I've Had an Olive Garden Pasta Pass 5 Years in a Row. Here Are My True Confessions — and My Top Dining Tips
I held the green-and-brown card in my hand. It seemed so innocent, yet powerful. I had heard and dreamed about it, but now I couldn’t believe I was actually in possession of the seemingly mythical Olive Garden Never Ending Pasta Pass.
In 2014, I first got my hands on one of the cards that grants unlimited meals off the Never Ending Pasta Bowl menu for several weeks in the fall. And after five years of using the card, I’m still excited every time I walk into the haven of Olive Garden’s creamy yellow walls.
Having lived in the New York City area for 16 years, I know the protocol. I’m not supposed to even consider going to a chain restaurant. It’s not what New Yorkers do. We’re supposed to roll our eyes at the tourists who travel here from so far away, only to eat at the same restaurants they have back home.
But I can’t help it. Stepping into an Olive Garden feels like a warm hug. Memories flood in from meals out with friends during my high school and college years and from family dinners with everyone from my parents to my young nieces. And for two years while I was training for the NYC marathon, the Pasta Pass (whose redemption period lines up perfectly with fall marathon training!) was my biggest cheerleader, always there as an incentive after tough runs or simply to help carb-load.
With a personalized pass (yes, you get your name printed on it!), you instantly feel like OG royalty — you’re part of an unspoken VIP club, ordering off special menus. But the fact is, being a cardholder has simply made me appreciate the simple charms of Olive Garden dining.
On Thursday, August 15, at 2 p.m. ET, 24,000 passes for will go on sale for $100 each — and this year, it will be valid for a record nine weeks. But if you’re thinking of waiting until 2:01 p.m., don’t bother. Last year, they sold out in less than 60 seconds. (Psst: The online waiting room opens at 1:55 p.m. at pastapass.com.)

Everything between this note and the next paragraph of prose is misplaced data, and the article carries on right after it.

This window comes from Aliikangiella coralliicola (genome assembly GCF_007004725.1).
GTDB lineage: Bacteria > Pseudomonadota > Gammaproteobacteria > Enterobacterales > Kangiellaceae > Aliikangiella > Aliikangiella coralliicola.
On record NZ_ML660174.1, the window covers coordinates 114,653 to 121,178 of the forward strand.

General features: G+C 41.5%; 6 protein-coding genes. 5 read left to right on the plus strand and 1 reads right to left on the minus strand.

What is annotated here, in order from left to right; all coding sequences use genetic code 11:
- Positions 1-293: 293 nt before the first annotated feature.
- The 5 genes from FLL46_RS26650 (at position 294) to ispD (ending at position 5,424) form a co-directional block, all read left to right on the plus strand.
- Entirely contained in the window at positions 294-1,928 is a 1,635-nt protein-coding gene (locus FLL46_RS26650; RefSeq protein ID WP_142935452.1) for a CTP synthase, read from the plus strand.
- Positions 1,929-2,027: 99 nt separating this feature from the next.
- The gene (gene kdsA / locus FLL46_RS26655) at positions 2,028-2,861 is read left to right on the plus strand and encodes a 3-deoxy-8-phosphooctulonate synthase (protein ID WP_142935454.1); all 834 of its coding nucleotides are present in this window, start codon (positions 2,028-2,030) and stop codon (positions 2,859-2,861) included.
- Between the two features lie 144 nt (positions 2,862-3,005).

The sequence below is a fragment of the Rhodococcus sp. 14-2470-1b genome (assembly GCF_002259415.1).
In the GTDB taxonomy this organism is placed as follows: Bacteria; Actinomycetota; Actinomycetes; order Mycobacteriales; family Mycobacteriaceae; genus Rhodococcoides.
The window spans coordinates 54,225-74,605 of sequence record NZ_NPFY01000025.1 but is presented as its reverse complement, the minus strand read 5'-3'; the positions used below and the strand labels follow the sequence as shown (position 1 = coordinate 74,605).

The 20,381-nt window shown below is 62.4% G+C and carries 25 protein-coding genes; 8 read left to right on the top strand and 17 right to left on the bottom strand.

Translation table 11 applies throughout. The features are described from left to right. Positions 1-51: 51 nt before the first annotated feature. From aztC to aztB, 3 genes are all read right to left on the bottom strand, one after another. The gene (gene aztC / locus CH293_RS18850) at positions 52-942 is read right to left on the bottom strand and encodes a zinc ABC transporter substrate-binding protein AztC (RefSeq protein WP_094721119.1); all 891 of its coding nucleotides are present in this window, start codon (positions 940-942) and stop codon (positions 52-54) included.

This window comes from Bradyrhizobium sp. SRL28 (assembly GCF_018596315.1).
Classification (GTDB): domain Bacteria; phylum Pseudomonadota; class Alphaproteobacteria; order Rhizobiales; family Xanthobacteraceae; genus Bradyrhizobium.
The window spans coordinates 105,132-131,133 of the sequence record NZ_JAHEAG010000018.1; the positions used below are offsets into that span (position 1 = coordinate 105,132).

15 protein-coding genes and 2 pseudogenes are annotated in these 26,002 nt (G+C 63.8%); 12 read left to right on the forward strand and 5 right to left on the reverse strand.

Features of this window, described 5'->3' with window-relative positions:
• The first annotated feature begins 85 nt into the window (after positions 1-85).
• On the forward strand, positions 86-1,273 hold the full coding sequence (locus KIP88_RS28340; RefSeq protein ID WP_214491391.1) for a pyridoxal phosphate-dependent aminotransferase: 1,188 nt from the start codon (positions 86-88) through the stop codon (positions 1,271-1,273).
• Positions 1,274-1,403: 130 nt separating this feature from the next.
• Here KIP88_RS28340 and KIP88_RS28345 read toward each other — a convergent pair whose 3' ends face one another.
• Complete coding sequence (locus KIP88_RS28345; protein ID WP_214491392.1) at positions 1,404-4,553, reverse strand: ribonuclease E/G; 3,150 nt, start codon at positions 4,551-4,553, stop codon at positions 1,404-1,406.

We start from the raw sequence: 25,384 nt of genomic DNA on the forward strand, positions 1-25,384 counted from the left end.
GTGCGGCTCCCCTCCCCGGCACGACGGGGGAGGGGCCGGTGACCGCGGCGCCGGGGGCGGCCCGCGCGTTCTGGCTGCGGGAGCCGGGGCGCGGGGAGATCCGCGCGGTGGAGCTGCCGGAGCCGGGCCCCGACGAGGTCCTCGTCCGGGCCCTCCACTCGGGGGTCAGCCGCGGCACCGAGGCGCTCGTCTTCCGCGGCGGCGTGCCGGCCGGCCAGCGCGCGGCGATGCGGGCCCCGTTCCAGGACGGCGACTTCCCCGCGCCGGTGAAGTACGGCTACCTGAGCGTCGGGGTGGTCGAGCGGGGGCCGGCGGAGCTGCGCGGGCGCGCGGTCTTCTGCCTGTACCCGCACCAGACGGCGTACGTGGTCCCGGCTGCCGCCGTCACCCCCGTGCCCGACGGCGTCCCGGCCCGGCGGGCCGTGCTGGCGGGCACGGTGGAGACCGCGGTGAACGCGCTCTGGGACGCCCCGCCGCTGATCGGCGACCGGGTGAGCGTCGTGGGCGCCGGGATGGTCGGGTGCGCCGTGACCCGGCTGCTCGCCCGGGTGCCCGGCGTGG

And there's a new twist: The first 50 people to snag the pass will have the option to upgrade to a Lifetime Pasta Pass for $500, which on average would pay for itself by the 45th bowl. (The regular pass pays for itself by your ninth visit.)
Now that I’ve been a member of the Pasta Pass alumni club, here’s everything I’ve learned about the Olive Garden from half a decade of endless pasta-bilities.
The Never Ending Pasta Bowl is actually a secret sub-menu
The card gives you access to the Never Ending Pasta Bowl menu, which lets you build hundreds of combinations of pasta, sauces, and toppings — and while it’s very similar to Olive Garden's traditional Cucina Mia! Create Your Own Pasta menu, they're not exactly the same selections. In the Times Square location, they’ve slipped me the menu on a nondescript white piece of paper. Other times, the servers have rattled off the options by memory. But the menu is buried on the Olive Garden site and can be found online here.
The choices have switched up year-to-year. Last year, Garden Veggies were added as a topping — and this year, there will be a Creamy Roasted Garlic sauce.
Fun fact: Even if you don't have a Pasta Pass, you can order the Never Ending Pasta Bowl, starting at $10.99, from September 23 through November 24.
It’s all about pacing: Order creatively, but strategically
Usually at the first meal, I’m bursting with anticipation for my long overdue reunion with the salad and breadsticks — and by the time pasta arrives, I’m ready to crawl into bed.
Along with the pasta dish, the Pasta Pass meals include unlimited breadsticks and a choice of house salad or homemade soup. Since they don’t have smaller bread baskets or salad bowls, it’s the full portion, even if you’re eating alone.
So now I tend to exercise pre-portion control. If I’m in the mood for salad, I’ll ask them to hold the breadsticks. On cold nights, I’ll go for the soup, but the minestrone also has pasta in it, so I’ll go lighter with my pasta choices.